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Wood turning calipers work great for those of us who work by eye and know what 1,2,3,4 mm {and points in between} looks like,...no stupid dial to break and waste time trying to read. 

They are way quicker, just look at the outside C gap and that's how thick it is, and because they are more pointed at the tips they are more accurate, particularly on the edge.

You can find them for under 10$

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14 hours ago, Al Cramer said:

Rockler sells an interesting digital caliper for 32$. It's meant for people who are turning bowls on lathes, but I wondered if it could be used in violin making? The picture looks to me as if the distance between the end  points and the base would be long enough to get to the center of a violin plate, but maybe I'm wrong about that. Here's the link.

https://www.rockler.com/igaging-8-digital-outside-caliper

I've been meaning to try that.

Somewhat sadly,  these days, it is often less expensive to replace than repair.

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I built a thickness gauge using a cheap indicator from Travers  tool.  It was on sale, but only 12 mm travel.  You can get a 25 mm travel one pretty cheap too.  Not top quality, but it works.  "Real ones are $150 and up. The ones you have seem to have VERY long stems.  They might have extensions screwed on.  In that case, you have to be sure the extensions would have the same threads.  Meaning you might have to keep the same brand.  You'd just have to check.

https://www.travers.com/precision-agd-dial-indicator/p/57-029-812/

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They don't look that badly damaged in the photo.

The geared mechanisms are well protected inside the housings.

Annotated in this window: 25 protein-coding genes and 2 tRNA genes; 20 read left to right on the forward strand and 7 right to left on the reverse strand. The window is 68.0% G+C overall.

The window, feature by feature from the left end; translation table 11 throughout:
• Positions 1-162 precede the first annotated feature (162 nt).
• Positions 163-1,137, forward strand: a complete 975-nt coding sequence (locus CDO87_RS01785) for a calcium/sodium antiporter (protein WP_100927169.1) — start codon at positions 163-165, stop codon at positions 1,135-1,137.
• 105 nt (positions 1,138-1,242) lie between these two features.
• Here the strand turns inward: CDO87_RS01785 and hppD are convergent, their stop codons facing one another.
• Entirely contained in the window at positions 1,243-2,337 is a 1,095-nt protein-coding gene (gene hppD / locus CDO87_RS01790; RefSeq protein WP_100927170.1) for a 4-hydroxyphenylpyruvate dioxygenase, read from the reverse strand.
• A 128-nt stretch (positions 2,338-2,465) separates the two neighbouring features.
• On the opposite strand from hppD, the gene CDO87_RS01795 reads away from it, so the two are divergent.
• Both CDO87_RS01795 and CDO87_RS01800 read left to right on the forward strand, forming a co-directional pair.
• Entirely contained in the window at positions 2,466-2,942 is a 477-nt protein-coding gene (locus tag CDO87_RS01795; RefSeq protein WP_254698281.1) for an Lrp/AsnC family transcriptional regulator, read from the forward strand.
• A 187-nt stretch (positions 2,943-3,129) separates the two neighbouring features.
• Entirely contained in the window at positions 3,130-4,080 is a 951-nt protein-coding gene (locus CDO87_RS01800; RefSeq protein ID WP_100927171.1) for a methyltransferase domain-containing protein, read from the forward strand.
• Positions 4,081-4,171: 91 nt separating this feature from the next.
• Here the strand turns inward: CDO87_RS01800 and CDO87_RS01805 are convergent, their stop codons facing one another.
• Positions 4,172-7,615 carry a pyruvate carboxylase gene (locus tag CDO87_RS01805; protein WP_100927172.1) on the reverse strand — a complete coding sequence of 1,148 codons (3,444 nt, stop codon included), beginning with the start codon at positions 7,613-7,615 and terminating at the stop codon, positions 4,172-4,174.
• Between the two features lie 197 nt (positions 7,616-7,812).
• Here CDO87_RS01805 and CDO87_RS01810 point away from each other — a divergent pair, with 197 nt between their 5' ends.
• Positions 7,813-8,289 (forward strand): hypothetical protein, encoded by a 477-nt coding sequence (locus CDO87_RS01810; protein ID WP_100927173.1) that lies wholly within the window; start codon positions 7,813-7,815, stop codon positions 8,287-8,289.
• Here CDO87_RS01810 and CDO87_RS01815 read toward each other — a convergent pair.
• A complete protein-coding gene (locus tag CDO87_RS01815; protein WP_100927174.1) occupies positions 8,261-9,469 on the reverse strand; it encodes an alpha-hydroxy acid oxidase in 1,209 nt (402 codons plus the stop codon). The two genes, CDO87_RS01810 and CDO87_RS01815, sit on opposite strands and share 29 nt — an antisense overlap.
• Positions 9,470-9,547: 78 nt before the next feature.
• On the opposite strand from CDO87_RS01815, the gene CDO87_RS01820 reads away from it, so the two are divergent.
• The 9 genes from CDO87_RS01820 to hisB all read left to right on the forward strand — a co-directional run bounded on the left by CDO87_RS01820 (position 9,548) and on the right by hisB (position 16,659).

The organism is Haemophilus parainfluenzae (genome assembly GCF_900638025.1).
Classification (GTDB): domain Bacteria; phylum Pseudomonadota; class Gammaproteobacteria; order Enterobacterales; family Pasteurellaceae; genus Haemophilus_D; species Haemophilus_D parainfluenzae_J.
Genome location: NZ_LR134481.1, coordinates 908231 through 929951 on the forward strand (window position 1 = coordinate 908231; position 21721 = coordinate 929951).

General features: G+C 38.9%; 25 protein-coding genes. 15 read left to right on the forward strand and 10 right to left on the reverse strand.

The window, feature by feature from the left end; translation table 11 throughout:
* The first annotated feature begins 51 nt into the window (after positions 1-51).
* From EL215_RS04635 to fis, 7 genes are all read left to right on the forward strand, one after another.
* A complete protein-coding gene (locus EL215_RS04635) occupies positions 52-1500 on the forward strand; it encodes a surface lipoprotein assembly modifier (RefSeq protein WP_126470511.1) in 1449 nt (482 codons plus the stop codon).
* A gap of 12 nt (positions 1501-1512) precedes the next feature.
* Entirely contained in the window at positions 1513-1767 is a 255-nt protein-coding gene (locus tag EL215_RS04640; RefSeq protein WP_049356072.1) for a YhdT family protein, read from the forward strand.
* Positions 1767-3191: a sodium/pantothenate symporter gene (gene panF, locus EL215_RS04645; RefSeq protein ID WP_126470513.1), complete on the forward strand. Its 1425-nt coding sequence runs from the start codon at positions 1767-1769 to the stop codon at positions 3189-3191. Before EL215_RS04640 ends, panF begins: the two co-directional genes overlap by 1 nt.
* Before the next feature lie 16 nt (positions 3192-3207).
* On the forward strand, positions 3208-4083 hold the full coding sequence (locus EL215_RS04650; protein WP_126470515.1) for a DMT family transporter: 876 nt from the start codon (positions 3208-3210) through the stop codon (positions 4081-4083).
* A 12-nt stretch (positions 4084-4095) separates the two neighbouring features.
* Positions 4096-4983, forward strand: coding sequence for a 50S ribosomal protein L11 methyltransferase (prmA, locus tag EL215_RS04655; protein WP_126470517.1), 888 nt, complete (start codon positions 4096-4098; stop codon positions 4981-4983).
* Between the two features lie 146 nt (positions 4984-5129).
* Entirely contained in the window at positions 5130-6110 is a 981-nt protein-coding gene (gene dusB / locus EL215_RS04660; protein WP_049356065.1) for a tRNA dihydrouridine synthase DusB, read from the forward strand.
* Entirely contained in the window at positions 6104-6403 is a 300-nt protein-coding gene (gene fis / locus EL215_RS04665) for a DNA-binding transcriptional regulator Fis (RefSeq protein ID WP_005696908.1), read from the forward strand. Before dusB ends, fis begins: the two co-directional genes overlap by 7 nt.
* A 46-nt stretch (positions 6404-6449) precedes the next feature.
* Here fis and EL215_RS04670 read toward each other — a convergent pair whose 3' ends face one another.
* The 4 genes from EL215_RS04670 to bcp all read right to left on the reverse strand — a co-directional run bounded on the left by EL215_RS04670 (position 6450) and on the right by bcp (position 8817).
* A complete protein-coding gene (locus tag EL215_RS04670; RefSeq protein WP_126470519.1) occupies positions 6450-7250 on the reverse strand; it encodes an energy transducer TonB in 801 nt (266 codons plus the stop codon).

I would first try re-engaging the pin into the lever slot.

I've had similar mishaps with mine and always managed to get them working again.

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Machinist dial calipers are too accurate and difficult to read quickly when checking overall thicknesses of plate as you move from 5 mm at the center to 2.5 mm in the bouts.... the dial pointer spins too much.   The simplest solution is to get a digital dial indicator ( needs a battery) but is much easier to read.

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42 minutes ago, David Burgess said:

I've been meaning to try that.

Somewhat sadly,  these days, it is often less expensive to replace than repair.

I got one.  It is usable but extremely flimsy.  The two tips very easily deform out of a plane when it is used.  Most people will not like this tool,  I am sure.  I hate mine and do not use it at all.  

(To paraphrase:   it is junk)

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12 minutes ago, Johnmasters said:

I got one.  It is usable but extremely flimsy.  The two tips very easily deform out of a plane when it is used.  Most people will not like this tool,  I am sure.  I hate mine and do not use it at all.